3. Results
Table 1 summarizes the baseline characteristics of the 17 subjects. The median age was 64 years (range, 57–68) years, and seven (41.2%) subjects were women. According to the American National Rosacea Society Expert Committee classification, 12 of the 17 subjects (70.6%) had erythematotelangiectatic rosacea and two (11.8%) had papulo- pustular rosacea; three subjects (17.6%) also exhibited rhinophyma.
The ocular surface parameters for all subjects, including the OSDI score, Schirmer’s test I score, TBUT, ocular surface staining score, and
Table 1
Baseline Characteristics of Subjects with Rosacea-associated MGD.
Table 2
Baseline Ocular Surface Parameters and Meibomian gland parameters of Subjects with Rosacea-associated MGD.
Ocular surface parameters, median (IQR)
Subjective score (OSDI)
Schirmer’s test I value (mm)
TBUT (seconds)
Ocular surface staining score (0-33), NEI
NIKBUT-first (seconds)
Lid margin abnormal vascularity (0-3), n (%)
Grade 0 Grade 1 Grade 2 Grade 3
Meibomian gland expressibility (0-3), n (%)
Grade 0 Grade 1 Grade 2 Grade 3
Meibum quality (0-24), median (IQR) Meiboscore (Total) (0-6), median (IQR)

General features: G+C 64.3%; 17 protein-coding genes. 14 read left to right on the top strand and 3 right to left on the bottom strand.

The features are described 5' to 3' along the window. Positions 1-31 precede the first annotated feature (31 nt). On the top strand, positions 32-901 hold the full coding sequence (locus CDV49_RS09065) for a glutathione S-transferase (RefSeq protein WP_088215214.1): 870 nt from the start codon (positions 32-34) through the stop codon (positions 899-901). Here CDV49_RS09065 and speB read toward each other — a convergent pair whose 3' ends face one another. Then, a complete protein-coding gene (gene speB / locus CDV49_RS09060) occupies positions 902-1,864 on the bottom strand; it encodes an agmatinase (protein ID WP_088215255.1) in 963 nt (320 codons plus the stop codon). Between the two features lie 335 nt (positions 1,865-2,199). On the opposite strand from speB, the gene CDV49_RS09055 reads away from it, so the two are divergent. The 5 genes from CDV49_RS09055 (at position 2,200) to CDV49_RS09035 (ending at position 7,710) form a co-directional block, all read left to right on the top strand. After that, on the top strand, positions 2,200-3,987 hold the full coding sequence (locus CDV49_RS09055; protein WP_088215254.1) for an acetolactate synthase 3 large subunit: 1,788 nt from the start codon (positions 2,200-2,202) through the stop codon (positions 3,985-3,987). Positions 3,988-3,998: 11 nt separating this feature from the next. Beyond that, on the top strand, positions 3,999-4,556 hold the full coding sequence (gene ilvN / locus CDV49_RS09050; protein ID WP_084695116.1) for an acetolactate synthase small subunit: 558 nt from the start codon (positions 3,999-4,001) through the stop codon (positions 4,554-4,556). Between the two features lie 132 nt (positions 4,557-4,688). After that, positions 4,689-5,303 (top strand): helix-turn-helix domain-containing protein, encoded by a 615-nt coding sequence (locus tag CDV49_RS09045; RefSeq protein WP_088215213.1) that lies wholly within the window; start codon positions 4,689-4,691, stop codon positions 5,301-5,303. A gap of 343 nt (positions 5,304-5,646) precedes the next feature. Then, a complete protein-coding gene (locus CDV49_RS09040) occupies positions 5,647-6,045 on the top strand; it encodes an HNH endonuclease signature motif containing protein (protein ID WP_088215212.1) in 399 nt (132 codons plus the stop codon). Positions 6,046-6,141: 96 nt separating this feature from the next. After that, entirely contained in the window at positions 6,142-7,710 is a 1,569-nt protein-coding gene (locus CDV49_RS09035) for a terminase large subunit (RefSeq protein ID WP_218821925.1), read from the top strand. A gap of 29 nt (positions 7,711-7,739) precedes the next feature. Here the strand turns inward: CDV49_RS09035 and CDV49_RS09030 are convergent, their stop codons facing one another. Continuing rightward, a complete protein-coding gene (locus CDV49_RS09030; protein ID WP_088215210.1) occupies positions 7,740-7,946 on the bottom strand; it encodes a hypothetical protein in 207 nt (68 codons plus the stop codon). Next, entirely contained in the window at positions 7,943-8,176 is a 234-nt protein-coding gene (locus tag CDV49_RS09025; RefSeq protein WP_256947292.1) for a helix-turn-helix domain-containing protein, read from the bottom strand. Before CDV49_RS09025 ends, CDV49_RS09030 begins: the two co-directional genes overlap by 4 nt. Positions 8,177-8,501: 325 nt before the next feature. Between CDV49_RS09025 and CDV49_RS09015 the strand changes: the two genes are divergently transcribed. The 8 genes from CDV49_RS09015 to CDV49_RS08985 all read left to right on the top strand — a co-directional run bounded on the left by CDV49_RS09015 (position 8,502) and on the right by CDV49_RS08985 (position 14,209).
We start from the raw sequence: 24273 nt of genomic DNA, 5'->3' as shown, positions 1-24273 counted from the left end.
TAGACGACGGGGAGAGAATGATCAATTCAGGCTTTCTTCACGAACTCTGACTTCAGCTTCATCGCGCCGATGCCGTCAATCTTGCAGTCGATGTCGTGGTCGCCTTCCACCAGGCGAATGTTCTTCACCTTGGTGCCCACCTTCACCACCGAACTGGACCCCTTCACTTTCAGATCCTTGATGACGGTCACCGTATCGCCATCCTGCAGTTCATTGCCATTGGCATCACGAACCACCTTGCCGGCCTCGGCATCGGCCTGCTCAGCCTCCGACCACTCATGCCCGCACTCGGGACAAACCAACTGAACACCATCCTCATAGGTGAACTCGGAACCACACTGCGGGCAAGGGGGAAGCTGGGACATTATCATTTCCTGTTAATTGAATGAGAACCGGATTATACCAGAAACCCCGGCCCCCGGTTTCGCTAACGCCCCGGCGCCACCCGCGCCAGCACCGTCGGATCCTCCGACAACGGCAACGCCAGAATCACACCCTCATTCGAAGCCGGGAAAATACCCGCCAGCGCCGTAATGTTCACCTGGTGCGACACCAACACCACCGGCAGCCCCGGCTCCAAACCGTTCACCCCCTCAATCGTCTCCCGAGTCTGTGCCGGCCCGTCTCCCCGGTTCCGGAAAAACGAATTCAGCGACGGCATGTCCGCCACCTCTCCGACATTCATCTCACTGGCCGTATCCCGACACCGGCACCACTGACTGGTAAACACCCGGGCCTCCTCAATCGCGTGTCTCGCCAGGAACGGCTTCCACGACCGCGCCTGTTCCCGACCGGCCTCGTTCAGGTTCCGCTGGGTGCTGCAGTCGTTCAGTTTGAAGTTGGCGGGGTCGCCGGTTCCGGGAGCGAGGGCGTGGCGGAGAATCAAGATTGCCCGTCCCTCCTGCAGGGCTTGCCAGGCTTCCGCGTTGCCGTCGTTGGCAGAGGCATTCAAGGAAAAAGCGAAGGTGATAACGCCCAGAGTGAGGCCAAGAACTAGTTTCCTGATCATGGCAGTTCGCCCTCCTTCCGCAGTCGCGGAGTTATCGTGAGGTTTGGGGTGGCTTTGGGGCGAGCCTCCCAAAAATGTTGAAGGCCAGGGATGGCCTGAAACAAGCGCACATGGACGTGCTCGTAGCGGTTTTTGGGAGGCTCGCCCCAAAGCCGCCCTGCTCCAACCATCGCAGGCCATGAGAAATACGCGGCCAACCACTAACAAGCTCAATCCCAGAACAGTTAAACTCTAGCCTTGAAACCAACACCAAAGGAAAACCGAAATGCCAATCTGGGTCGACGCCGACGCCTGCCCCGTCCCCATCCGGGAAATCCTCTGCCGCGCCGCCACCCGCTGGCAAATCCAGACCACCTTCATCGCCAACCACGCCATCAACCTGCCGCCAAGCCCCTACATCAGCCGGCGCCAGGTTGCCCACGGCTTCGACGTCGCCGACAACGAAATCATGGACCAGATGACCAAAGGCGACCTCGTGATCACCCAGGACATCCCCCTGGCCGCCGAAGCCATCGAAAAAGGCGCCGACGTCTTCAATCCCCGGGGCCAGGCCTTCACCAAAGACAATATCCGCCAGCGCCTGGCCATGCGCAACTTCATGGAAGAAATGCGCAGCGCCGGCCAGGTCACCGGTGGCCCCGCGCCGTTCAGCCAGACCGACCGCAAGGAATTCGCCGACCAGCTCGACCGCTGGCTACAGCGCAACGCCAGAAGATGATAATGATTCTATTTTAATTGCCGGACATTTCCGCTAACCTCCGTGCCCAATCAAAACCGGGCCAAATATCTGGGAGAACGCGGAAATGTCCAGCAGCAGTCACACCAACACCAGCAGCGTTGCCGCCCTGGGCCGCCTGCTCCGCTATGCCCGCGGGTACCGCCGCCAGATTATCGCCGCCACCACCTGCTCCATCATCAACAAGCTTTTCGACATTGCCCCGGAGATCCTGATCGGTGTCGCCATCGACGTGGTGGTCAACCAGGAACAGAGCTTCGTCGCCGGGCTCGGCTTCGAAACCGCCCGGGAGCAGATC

Rosacea-associated MGD (n=17)
50.0 (20.8–66.7) 7.0 (1.0–21.0) 4.0 (3.0–6.0)
6.0 (4.0–10.0)
3.0 (2.5–5.9)
1 (5.9%) 16 (94.1%)
13 (76.5%) 4 (23.5%) 12 (11–16) 3.0 (2.0–6.0)
Age (y), median (IQR) Sex, n (%)
Male Female
Skin rosacea subtype, n (%)
Subtype 1, Erythematotelangiectatic Subtype 2, Papulopustular
Subtype 3, Phymatous
Rosacea-associated MGD (n = 17)
64 (57–68)
10 (58.8%) 7 (41.2%)
12 (70.6%) 2 (11.8%) 3 (17.6%)
IQR = interquartile range; MGD = meibomian gland dysfunction; OSDI = ocular surface disease index; TBUT = tear break-up time; NEI = national eye institute; NIKBUT = noninvasive Keratograph® break-up time.
NIKBUT-first, are presented in Table 2, which also shows lid margin and meibomian gland parameters. At baseline, the proportions of subjects with lid margin abnormal vascularity grades 2 and 3 were 5.9% and 94.1%, respectively. Grades 2 and 3 of meibomian gland expressibility were observed in 76.5% and 23.5% of subjects, respectively. The median baseline meiboscore for the upper and lower eyelids was 3 for all subjects.